As one of Australia’s largest construction companies, it’s really important to set the example for the industry. The builder sits at the centre of the supply chain universe, and while it’s absolutely imperative that the developers and asset holders set a sustainability vision for a project, at the end of the day, it’s the contractor who controls the supply chain and is best placed to influence a lot of the sustainability outcomes. We can bring together design and construct partners from the very beginning to challenge and question “can we do more?”. It’s how we’ve been able to not only achieve so many ratings but in over 60% of cases actually uplift them because we identified the opportunities and worked with each part of the supply chain to achieve better outcomes.

“What is really exciting right now is that we’ve reached a tipping point where ratings are just expected and talking about sustainability isn’t a side conversation but in the centre of what we do, it’s become a competitive advantage.”

4. In a recent report, Built called on industry to take action on embodied carbon and outlined five steps projects can take to address upfront emissions. What else does the built environment need to do to be net zero by 2030?

When you consider that 39% of global carbon emissions come from the building and construction sector, with 28% of global emissions from operational carbon – how you run a building – reducing this component of carbon is fairly well understood and well on the path to net zero with electrifying buildings to run on renewables, getting rid of fossil fuels and so on.

We believe the next opportunity is in embodied carbon – the carbon footprint created in the construction of buildings and lifetime replacement of materials – which makes up 11% of global emissions. Now as operational carbon gets driven down to net zero all of a sudden embodied carbon is holding a bigger piece of the carbon pie. It’s been unchartered territory until now, which is why we’ve written a report with tangible steps to tackle this part of the equation.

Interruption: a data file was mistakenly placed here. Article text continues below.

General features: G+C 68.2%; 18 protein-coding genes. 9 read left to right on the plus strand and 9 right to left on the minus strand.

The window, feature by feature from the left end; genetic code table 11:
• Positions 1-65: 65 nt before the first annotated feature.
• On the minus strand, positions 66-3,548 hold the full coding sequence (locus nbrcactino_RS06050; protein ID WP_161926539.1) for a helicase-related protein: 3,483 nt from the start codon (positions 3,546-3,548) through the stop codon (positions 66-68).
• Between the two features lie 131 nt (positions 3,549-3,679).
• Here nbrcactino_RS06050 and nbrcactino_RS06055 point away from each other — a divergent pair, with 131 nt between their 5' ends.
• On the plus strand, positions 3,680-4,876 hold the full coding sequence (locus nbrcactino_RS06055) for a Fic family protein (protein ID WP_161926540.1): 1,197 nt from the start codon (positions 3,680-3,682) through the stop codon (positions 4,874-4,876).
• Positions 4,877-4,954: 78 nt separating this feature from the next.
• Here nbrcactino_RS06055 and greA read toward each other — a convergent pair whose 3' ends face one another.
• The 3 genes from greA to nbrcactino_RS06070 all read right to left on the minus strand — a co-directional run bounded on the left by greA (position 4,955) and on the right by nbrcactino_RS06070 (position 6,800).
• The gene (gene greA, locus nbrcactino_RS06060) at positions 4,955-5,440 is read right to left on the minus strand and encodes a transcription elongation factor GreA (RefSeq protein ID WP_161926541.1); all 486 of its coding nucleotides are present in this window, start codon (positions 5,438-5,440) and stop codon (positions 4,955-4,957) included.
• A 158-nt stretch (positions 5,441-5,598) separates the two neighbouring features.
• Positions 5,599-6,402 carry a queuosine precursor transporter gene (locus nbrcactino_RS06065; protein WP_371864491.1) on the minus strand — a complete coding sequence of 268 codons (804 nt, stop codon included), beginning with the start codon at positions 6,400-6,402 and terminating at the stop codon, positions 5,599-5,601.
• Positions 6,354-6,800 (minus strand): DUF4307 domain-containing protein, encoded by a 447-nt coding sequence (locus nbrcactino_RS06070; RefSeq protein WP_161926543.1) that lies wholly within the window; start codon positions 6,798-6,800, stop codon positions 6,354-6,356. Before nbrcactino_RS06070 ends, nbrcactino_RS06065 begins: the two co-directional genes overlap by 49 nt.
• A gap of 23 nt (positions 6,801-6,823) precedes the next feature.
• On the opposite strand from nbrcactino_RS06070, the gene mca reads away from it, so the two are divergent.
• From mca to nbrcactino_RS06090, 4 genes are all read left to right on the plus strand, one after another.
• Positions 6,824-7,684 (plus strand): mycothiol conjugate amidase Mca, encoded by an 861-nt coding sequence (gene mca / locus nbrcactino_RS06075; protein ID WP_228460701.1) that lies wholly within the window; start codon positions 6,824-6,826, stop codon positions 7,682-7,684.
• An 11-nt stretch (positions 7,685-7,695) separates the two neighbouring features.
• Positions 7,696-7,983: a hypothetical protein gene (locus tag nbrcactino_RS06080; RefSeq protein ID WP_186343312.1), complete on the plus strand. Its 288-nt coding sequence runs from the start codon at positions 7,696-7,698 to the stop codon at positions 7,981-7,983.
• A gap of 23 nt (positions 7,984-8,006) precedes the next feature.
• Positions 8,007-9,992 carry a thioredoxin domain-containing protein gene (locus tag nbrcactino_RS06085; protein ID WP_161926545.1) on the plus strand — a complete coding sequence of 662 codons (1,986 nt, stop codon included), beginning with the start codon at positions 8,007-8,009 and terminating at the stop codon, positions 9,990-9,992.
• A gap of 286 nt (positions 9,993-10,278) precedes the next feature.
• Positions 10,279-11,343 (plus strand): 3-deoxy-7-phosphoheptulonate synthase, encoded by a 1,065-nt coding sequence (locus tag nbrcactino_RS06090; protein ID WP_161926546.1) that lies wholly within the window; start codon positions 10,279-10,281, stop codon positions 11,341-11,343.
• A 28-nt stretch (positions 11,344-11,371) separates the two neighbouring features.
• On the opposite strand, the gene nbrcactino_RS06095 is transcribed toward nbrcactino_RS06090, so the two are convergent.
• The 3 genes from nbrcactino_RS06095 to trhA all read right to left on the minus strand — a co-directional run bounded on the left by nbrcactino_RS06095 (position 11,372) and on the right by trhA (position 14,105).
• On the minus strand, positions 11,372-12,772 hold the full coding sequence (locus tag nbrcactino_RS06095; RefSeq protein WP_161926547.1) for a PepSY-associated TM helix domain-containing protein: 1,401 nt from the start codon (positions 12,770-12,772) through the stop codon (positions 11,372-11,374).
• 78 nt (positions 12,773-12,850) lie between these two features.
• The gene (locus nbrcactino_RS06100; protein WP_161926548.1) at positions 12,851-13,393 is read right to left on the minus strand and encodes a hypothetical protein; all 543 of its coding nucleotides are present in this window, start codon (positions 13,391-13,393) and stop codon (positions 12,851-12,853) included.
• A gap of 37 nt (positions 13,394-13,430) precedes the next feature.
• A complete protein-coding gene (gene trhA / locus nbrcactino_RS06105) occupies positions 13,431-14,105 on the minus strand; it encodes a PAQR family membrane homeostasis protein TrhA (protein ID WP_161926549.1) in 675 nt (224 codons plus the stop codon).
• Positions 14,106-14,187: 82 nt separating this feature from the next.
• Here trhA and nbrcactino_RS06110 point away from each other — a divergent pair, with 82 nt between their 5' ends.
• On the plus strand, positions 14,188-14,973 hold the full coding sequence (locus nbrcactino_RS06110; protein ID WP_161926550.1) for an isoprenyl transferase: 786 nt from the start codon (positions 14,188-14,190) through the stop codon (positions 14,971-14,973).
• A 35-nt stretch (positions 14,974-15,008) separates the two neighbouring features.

We believe it’s a whole of industry challenge because no one company or group can achieve this on their own. But there is a lot of collaboration happening out there. A lot of conversations with consultants and suppliers and asking how do we make this happen, what do we need to do, and again projects like Atlassian setting new benchmarks. So, I think the industry will get there easily.


5. As 2021 ends what are your hopes for 2022?

With all the challenges of the last two years, I think 2022 will be a watershed year in many respects. Off the back of COP26, the focus on sustainability has sharpened. It’s not good enough to just have good intentions, we need real and meaningful action. I think we’ll see a move from random acts of carbon reduction to it being an expectation and a given on every project. I also think we’ll see a lot more collaboration across the industry and with government working together to drive change.

We have a tendency in the industry, as contractors, to be very competitive and hold onto our intellectual property, but we feel we can only change the industry by sharing our learnings and data which is why we released our embodied carbon report this year.

I think the Australian property industry is in a great position and already well ahead and will continue to do good things and be seen as leaders on the global stage.

This article was first published on 14 December 2021 as Five Minutes with Brett Mason by the Green Building Council of Australia and has been published with their permission.